It should also be noted that as Shadow Minister, I aggressively supported Singapore Airlines taking over Air New Zealand, as I believed it would have been of assistance in potentially saving Ansett. This was not something Qantas favoured. Alternatively, whilst I stated publicly I had an open mind on the review of the Qantas ownership provisions concerning foreign investment, I actually opposed, to the irritation of Qantas, the Australia-New Zealand Mutual Recognition Bill. This was reflected in the policy I took to the last election, as the Mutual Recognition Bill would have reduced the number of on-board flight attendants, which I believe is unacceptable from a safety and security point of view. Each policy issue was considered in my office on merit and in no way did my recommendations on a number of policy issues endear me to Qantas.

As to election donations, yes Qantas has donated to my campaigns in 2001 and 2004. The difference is that, unlike many members of political parties, I go out of my way to declare these donations in my name, on the public record, so as to guarantee transparency and accountability. I have also declared in Shadow Ministerial deliberations corporate donations, where relevant. Perhaps the Electoral Act should be changed so that all members adopt the same policy of declaring in their name donations received, rather than through their respective party structures, 500 Clubs and foundations so as to avoid the donation standing in their names.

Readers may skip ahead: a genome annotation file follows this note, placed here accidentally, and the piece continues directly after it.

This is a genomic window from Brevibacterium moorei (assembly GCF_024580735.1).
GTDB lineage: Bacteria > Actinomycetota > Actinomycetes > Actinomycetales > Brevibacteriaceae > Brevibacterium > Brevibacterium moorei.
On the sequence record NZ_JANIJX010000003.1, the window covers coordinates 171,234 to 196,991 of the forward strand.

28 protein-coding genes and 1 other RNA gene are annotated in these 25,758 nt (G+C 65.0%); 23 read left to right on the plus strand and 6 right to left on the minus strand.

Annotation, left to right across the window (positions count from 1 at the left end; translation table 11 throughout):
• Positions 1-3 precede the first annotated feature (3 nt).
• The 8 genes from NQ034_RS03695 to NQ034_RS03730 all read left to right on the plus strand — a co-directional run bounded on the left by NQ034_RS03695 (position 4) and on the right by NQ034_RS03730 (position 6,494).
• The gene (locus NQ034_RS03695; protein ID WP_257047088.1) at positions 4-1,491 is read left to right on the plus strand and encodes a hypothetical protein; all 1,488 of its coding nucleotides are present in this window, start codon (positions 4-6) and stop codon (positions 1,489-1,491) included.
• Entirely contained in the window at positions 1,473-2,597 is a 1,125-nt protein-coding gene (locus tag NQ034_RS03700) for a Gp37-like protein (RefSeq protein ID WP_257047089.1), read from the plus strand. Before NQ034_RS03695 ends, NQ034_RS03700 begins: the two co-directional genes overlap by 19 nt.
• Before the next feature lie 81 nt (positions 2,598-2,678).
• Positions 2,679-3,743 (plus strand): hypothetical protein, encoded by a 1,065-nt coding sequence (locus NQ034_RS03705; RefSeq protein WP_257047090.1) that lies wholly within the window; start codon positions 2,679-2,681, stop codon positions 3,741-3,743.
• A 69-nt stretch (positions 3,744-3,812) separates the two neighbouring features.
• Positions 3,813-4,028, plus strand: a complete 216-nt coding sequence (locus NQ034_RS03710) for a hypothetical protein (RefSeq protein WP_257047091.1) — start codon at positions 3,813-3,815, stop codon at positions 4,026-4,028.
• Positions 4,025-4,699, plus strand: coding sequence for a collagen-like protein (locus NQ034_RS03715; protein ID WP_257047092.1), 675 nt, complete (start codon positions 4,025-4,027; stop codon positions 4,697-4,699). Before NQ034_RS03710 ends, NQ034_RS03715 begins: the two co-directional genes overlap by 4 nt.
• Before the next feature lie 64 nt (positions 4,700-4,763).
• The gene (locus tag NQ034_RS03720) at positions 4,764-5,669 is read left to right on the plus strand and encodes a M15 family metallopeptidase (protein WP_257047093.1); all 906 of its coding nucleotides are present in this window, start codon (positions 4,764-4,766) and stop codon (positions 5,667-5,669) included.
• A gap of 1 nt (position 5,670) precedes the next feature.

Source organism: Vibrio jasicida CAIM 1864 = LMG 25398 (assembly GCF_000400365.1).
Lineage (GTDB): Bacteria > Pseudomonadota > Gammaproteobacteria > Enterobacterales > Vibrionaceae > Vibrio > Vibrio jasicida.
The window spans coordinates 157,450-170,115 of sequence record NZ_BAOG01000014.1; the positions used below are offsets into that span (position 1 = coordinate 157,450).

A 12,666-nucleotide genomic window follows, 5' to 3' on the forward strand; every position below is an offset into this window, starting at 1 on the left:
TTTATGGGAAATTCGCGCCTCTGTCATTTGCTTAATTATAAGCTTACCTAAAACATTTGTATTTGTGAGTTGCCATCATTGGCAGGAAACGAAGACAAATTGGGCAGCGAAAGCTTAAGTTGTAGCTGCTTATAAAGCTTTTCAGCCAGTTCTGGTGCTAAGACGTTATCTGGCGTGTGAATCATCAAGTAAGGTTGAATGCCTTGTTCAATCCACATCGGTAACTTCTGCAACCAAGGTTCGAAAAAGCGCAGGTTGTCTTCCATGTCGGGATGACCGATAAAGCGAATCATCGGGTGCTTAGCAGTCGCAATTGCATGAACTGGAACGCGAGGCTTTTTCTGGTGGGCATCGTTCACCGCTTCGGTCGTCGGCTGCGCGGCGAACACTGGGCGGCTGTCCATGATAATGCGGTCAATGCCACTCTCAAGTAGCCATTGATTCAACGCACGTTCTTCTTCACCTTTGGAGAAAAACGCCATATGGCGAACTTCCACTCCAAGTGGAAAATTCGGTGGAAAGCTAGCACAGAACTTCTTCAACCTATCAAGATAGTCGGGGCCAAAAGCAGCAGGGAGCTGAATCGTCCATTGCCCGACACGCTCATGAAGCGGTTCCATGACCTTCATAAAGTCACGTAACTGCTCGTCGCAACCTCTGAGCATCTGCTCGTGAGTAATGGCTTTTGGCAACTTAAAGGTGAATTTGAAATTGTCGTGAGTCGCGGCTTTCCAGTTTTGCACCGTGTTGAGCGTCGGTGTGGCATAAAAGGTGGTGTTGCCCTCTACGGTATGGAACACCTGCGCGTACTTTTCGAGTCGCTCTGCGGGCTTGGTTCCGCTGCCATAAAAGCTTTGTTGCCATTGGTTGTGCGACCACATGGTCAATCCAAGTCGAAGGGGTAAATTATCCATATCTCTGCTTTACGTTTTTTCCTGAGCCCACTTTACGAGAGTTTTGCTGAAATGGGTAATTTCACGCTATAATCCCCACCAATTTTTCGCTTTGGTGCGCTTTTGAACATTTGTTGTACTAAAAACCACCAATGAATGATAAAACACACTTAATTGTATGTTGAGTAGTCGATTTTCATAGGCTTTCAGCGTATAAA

With respect to Emirates, as Shadow Minister for Transport, I did not go on their joy ride around Canberra. Nor was I aware of some MPs travelling to Dubai. You should also note that Emirates has never lobbied me for any particular policy outcome.

The Singapore Airlines offer of travel was wrong as it was made at a time of very serious policy deliberations. People should not forget that federal politicians have very generous overseas study travel entitlements that they can use to travel to inspect transport infrastructure such as in Singapore, if they so decide. The perception of Singapore Airlines offering an all expenses paid trip to politicians at a time of serious policy deliberations would concern most in the community. Qantas had nothing to do with me raising this issue, contrary to your suggestion.

Please take the necessary time to check your facts in the future.

Martin Ferguson MP
Member for Batman
Shadow Minister for Primary Industries, Resources and Tourism